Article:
After months of fine-tuning acoustics and calibrating technology, Klarman Hall — Harvard Business School’s latest construction project — made its debut Monday as a state-of-the-art convening center.
Though the project was completed in June, Klarman Hall celebrated its official opening on Monday. Business School Dean Nitin Nohria, University President Lawrence S. Bacow and Massachusetts Governor Charlie D. Baker ’79 spoke at the dedication ceremony, followed by a symposium on democracy featuring faculty from several of the University’s schools and other leaders in the field.
The project, which broke ground in 2016, replaces Burden Hall, an older conference center strained in capacity by the growing Business School community, said Business School spokesperson Brian C. Kenny.
The project was funded by its namesakes, Seth and Beth Klarman, who also led the dedication ceremony. Seth A. Klarman, who received his MBA from the Business School in 1982, is CEO and portfolio manager of The Baupost Group, an investment management firm. The total cost of the project was $120 million, according to Kenny.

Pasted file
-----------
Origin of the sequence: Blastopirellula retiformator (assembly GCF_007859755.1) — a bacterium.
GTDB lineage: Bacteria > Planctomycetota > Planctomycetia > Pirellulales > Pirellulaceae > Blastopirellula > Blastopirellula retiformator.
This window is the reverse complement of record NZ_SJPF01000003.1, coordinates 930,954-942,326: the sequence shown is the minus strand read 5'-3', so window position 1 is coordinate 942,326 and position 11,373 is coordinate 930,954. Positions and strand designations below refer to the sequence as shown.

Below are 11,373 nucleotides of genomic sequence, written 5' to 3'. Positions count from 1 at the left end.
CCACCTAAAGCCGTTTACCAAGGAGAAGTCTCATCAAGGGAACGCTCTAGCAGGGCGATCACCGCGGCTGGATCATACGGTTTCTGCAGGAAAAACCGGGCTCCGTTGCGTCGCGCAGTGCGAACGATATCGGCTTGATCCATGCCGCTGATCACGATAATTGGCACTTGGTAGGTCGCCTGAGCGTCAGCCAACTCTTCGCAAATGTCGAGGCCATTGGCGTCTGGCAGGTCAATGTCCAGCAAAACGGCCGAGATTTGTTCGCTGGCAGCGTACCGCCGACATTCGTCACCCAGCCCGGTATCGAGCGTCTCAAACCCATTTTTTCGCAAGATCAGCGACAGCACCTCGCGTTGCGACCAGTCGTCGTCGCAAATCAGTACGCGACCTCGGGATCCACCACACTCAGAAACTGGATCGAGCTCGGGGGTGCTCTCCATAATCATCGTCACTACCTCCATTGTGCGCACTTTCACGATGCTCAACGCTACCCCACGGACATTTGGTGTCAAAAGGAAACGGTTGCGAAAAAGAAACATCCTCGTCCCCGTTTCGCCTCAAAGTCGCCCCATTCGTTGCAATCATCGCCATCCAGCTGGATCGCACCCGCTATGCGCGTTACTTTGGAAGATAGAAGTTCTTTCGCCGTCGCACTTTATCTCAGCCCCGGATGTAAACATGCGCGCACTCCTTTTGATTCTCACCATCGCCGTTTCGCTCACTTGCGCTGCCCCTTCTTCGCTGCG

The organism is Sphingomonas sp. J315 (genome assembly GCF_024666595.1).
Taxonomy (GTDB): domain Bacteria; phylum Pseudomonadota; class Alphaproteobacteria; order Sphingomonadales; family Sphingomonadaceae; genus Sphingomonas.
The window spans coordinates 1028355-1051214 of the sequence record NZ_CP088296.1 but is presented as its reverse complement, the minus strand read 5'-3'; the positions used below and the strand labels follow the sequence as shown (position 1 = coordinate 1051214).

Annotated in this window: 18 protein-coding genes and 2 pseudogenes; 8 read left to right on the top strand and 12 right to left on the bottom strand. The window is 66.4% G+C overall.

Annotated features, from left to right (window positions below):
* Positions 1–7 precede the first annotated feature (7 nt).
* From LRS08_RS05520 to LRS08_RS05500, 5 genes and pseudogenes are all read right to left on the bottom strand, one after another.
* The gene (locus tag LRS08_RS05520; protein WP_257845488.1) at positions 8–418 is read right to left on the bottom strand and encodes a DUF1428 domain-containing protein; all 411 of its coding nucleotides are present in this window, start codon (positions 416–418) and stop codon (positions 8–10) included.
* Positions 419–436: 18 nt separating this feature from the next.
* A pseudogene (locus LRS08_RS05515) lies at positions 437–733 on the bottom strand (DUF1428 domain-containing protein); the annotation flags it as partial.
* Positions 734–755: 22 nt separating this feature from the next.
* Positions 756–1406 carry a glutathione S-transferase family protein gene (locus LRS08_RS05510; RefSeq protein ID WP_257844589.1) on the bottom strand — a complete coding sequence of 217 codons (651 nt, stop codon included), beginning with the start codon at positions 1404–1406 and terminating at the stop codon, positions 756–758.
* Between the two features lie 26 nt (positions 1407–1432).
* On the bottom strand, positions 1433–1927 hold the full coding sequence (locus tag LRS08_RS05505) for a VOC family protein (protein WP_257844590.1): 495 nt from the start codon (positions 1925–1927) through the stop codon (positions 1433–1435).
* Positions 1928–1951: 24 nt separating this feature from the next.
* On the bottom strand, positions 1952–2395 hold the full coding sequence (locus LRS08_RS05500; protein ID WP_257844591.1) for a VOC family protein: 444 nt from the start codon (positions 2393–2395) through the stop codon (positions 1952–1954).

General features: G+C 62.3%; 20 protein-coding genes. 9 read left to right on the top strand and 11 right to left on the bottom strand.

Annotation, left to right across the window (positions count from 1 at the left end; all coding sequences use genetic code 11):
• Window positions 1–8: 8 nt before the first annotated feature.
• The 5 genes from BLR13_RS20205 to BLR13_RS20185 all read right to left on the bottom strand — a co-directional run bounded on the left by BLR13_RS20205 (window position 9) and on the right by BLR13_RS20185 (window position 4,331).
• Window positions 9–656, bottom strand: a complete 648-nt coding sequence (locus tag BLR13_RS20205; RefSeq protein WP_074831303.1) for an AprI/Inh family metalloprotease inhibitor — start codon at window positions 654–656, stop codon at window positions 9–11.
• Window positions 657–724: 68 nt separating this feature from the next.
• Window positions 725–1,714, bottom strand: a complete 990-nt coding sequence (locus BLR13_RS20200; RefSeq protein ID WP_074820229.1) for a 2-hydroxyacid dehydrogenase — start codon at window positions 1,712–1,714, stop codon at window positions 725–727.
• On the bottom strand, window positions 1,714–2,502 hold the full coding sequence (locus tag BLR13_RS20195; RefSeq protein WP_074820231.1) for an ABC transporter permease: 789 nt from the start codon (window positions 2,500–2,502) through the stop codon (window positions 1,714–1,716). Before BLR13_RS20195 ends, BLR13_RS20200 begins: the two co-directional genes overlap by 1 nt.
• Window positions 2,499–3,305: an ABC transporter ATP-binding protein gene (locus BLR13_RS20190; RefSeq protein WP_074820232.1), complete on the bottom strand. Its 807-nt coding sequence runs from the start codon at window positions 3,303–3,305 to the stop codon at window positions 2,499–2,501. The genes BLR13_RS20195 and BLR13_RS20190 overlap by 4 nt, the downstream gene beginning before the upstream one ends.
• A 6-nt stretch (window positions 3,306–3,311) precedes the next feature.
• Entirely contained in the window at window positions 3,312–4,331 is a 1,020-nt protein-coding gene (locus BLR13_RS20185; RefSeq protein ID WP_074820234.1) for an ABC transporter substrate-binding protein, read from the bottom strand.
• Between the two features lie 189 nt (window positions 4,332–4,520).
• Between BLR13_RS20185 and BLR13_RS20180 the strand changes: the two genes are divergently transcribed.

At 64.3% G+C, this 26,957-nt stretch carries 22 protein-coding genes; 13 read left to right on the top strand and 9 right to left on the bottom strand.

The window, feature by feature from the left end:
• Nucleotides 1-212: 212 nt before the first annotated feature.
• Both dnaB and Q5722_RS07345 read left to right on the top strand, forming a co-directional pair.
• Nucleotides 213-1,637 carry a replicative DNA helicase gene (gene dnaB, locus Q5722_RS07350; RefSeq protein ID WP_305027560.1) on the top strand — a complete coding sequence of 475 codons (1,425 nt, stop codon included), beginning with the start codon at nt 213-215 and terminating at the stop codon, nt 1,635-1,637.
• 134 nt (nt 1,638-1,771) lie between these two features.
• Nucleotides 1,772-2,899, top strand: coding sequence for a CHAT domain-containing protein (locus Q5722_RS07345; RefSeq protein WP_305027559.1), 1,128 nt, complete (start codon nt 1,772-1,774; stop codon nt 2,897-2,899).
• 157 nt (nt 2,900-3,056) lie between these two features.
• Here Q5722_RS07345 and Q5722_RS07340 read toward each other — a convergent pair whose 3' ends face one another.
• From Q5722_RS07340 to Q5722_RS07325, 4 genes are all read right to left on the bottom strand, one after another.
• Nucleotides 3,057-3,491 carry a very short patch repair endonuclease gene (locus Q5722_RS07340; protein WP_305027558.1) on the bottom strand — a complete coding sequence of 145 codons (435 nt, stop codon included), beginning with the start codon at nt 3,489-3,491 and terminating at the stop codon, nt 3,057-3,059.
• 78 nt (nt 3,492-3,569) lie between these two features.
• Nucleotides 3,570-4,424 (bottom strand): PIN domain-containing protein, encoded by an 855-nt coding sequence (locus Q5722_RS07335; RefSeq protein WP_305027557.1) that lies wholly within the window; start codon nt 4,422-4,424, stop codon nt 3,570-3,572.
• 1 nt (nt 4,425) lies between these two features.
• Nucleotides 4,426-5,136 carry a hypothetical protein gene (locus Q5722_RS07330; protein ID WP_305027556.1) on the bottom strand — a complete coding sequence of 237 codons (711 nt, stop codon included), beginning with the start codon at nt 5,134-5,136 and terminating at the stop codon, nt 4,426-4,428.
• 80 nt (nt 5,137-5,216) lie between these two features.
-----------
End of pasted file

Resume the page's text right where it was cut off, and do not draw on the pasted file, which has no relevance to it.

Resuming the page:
In addition to an auditorium with state-of-the-art technology — including a 32 million pixel screen, the largest of its kind in Boston, according to Kenny — the center boasts recording studios for podcasts and webinars and a black box room for filming for HBX, the online extension school.
In addition to hosting large-scale conferences, Klarman Hall will be used for class events, musical and artistic performances, and smaller “more intimate” discussions, according to Kenny. This is made possible by a unique architectural design that allows the auditorium to convert into several smaller spaces.
“Harvard Business School and Harvard University more broadly have tremendous convening power,” Kenny said. “To have these kinds of substantive conversations about real issues that are affecting the world...we can have a global conversation out of a facility like this.”
At a panel discussion following the dedication ceremony, former Dean of the Law School Martha L. Minow led a faculty discussion on the current state of democracy around the world. Minow was joined by Law School professor Michael Klarman, Government Lecturer Yascha B. Mounk, Jeffrey Goldberg, the editor-in-chief of the Atlantic, and Bret Stephens, an Op-Ed columnist for the New York Times.
—Staff writer Grace A. Greason can be reached at email@example.com.